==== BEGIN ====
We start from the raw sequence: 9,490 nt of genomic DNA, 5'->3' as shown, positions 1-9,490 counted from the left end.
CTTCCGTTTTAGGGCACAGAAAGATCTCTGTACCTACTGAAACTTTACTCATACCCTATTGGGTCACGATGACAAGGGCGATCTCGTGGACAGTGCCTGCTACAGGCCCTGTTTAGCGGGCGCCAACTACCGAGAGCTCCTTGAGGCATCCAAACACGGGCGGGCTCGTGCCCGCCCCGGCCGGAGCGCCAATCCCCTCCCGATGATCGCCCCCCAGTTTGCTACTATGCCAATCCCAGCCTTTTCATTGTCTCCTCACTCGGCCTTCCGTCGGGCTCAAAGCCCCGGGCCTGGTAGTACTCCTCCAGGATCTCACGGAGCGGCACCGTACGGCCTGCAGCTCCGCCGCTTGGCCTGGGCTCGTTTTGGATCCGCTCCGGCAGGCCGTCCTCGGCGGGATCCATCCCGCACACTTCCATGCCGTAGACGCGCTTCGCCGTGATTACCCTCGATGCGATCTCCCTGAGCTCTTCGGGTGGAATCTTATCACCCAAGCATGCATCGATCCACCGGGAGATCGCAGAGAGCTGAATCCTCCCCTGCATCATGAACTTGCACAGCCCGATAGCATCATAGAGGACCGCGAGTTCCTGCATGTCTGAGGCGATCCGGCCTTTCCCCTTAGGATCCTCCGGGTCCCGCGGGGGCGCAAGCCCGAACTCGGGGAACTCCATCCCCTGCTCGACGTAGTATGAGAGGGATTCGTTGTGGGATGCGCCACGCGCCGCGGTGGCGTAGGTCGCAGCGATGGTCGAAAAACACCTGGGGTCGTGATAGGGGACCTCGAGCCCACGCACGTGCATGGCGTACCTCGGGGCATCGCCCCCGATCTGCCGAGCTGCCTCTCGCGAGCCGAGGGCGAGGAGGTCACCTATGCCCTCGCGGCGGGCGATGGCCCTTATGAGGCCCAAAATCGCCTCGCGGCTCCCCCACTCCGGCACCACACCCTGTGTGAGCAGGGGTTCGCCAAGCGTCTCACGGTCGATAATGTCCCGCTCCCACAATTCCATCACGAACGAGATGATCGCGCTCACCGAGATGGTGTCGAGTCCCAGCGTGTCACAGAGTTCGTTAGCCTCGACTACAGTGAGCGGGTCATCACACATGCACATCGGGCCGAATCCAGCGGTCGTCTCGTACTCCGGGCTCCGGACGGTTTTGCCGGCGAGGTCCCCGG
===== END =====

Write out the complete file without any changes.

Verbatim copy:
We start from the raw sequence: 9,490 nt of genomic DNA, 5'->3' as shown, positions 1-9,490 counted from the left end.
CTTCCGTTTTAGGGCACAGAAAGATCTCTGTACCTACTGAAACTTTACTCATACCCTATTGGGTCACGATGACAAGGGCGATCTCGTGGACAGTGCCTGCTACAGGCCCTGTTTAGCGGGCGCCAACTACCGAGAGCTCCTTGAGGCATCCAAACACGGGCGGGCTCGTGCCCGCCCCGGCCGGAGCGCCAATCCCCTCCCGATGATCGCCCCCCAGTTTGCTACTATGCCAATCCCAGCCTTTTCATTGTCTCCTCACTCGGCCTTCCGTCGGGCTCAAAGCCCCGGGCCTGGTAGTACTCCTCCAGGATCTCACGGAGCGGCACCGTACGGCCTGCAGCTCCGCCGCTTGGCCTGGGCTCGTTTTGGATCCGCTCCGGCAGGCCGTCCTCGGCGGGATCCATCCCGCACACTTCCATGCCGTAGACGCGCTTCGCCGTGATTACCCTCGATGCGATCTCCCTGAGCTCTTCGGGTGGAATCTTATCACCCAAGCATGCATCGATCCACCGGGAGATCGCAGAGAGCTGAATCCTCCCCTGCATCATGAACTTGCACAGCCCGATAGCATCATAGAGGACCGCGAGTTCCTGCATGTCTGAGGCGATCCGGCCTTTCCCCTTAGGATCCTCCGGGTCCCGCGGGGGCGCAAGCCCGAACTCGGGGAACTCCATCCCCTGCTCGACGTAGTATGAGAGGGATTCGTTGTGGGATGCGCCACGCGCCGCGGTGGCGTAGGTCGCAGCGATGGTCGAAAAACACCTGGGGTCGTGATAGGGGACCTCGAGCCCACGCACGTGCATGGCGTACCTCGGGGCATCGCCCCCGATCTGCCGAGCTGCCTCTCGCGAGCCGAGGGCGAGGAGGTCACCTATGCCCTCGCGGCGGGCGATGGCCCTTATGAGGCCCAAAATCGCCTCGCGGCTCCCCCACTCCGGCACCACACCCTGTGTGAGCAGGGGTTCGCCAAGCGTCTCACGGTCGATAATGTCCCGCTCCCACAATTCCATCACGAACGAGATGATCGCGCTCACCGAGATGGTGTCGAGTCCCAGCGTGTCACAGAGTTCGTTAGCCTCGACTACAGTGAGCGGGTCATCACACATGCACATCGGGCCGAATCCAGCGGTCGTCTCGTACTCCGGGCTCCGGACGGTTTTGCCGGCGAGGTCCCCGG